You hold the position of Hospitaller in the Sovereign Military Order of Malta’s Grand Priory of Bohemia. What does this position actually involve?

I’m in charge of charity and social projects. Within the Order of Malta, the Minister of Social Affairs and Health form one whole. Maltézská pomoc, o.p.s. (Maltese Aid) looks after senior citizens, the disabled, children from disadvantaged families and the homeless. The Order runs three schools (the Higher Nursing School on Ječná street, Prague, a nine-year elementary school in Kladno, and an eight-year gymnasium (grammar) and vocational school in Skuteč). We also organise an annual pilgrimage to Lourdes, involving one plane with a total capacity of 189 full of the sick, pilgrims and those accompanying them. The Czech Maltese Youth club organises a summer camp every year for disabled young people, as well as trips and friendly get-togethers during the year. Before Christmas the now renowned advent punch sale is organised.

As Hospitaller, you’re in charge of aid for countries in Eastern Europe, so you’ve got a wider perspective. We’ve already spoken about our disappointment in politics in Czech society. What do you think Czechs are lacking?

I think we’re doing better than ever before from a material perspective. But I think people are often missing what’s important: good relations within the family, a healthy relationship to work, social sensitivity. We’ve sacrificed this to economic success. The fact that we often lack fulfilment in these basic matters leads to dissatisfaction, and Czechs moan about everyone and everything. But we’re doing well, we’re not missing anything. In the war-ravaged regions of Ukraine, for example, people really are doing badly there; there’s real misery there. Perhaps, however, in desperate need they can see more clearly what is important in life.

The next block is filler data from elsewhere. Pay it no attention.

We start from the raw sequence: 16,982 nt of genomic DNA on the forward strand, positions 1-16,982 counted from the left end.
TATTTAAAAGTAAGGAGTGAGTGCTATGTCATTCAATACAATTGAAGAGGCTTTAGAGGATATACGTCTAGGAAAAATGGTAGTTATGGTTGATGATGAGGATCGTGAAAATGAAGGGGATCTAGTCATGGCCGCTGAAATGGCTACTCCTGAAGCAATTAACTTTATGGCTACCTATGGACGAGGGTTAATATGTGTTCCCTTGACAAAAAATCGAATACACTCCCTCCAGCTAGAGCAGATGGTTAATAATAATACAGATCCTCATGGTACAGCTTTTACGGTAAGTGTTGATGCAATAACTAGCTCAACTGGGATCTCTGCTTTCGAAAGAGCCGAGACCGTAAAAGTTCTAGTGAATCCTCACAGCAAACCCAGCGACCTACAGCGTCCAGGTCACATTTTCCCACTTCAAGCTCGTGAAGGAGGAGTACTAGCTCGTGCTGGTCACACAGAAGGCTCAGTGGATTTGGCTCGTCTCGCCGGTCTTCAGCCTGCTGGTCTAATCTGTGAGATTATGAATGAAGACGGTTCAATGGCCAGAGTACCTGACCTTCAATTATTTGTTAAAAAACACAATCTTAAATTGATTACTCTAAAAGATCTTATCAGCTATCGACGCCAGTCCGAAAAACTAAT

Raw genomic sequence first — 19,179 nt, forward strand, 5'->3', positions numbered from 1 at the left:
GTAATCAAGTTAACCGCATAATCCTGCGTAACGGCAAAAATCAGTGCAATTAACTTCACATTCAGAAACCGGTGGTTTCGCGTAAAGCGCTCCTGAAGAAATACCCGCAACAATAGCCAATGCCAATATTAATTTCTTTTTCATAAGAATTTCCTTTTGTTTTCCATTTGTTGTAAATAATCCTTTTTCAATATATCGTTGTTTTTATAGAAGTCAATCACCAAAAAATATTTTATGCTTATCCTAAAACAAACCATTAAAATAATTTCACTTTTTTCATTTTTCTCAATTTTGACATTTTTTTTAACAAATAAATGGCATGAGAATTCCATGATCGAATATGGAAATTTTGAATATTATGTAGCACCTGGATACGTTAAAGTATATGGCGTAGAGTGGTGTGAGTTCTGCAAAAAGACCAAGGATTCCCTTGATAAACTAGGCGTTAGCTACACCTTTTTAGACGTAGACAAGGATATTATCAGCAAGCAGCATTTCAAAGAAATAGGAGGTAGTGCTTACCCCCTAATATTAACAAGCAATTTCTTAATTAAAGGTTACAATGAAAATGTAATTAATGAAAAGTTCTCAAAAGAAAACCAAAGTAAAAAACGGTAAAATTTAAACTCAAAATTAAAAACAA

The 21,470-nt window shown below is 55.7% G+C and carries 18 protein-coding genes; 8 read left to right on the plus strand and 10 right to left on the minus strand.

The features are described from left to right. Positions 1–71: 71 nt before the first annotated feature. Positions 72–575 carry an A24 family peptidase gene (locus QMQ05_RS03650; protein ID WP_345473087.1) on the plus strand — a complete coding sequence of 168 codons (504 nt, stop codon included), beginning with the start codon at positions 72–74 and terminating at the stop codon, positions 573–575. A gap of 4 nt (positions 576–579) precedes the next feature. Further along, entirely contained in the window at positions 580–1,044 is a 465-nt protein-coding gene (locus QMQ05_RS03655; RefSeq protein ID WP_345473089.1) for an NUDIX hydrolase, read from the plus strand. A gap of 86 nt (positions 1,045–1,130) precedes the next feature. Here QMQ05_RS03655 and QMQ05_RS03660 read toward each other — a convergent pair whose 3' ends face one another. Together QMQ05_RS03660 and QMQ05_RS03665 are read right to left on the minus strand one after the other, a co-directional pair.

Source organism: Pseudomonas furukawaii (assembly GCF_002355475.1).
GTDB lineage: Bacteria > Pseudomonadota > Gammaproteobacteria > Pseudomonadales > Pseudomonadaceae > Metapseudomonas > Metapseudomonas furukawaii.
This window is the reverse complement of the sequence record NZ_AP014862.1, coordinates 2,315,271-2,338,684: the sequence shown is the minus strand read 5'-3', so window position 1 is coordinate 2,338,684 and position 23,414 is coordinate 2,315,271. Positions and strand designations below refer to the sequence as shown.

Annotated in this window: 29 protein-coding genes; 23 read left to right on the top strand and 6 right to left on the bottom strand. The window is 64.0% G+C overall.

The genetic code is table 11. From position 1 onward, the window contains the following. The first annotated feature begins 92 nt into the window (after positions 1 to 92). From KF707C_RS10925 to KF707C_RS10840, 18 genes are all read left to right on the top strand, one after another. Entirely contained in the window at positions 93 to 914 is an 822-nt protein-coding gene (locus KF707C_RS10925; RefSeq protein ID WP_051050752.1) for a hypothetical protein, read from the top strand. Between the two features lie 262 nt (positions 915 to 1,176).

You’ve brought up four children in the Czech Republic. They used to say of children in the aristocracy that they were born with a silver spoon in their mouths. You have taught your children independence and that everything has a price.

We used to get up at five in the morning; the kids’ train left at six. The kids went to Hradec Králové and there was no direct connection from Dymokury in the morning. The journey back was quicker. The kids went to elementary school in Dymokury, then the church school and gymnasium in Hradec Králové. Both our sons study forestry management, and according to the established tradition of noble families, we expect our oldest son to take on the land. Our eldest daughter is already married; she studied Law and works at the Ministry of Foreign Affairs. Our other daughter studies Music Science and Singing in Vienna. In terms of our property, we have endeavoured to instil in our kids that we are only the trustees of our property for the generations to come.

Many Czechs love Vienna. I myself remember my first visit behind the Iron Curtain, which was to Vienna. I still enjoy going to Vienna with my kids, to exhibitions, to the Opera and its famed balls. When you look back on the quarter century you’ve spent in the Czech Republic, have you missed life in Vienna?

I don’t miss Vienna; I can go there any time I like. There aren’t any borders any more.

I hope Mrs Czerninová is proven right and we remain borderless for a long time to come. On my last visit to Austria, we did encounter border control, if only briefly.

If you’re interested in finding out more about the Sovereign Order of Malta, you can find an interview with its former ambassador, H.E. Mario Quagliotti in our archives.


By Linda Štucbartová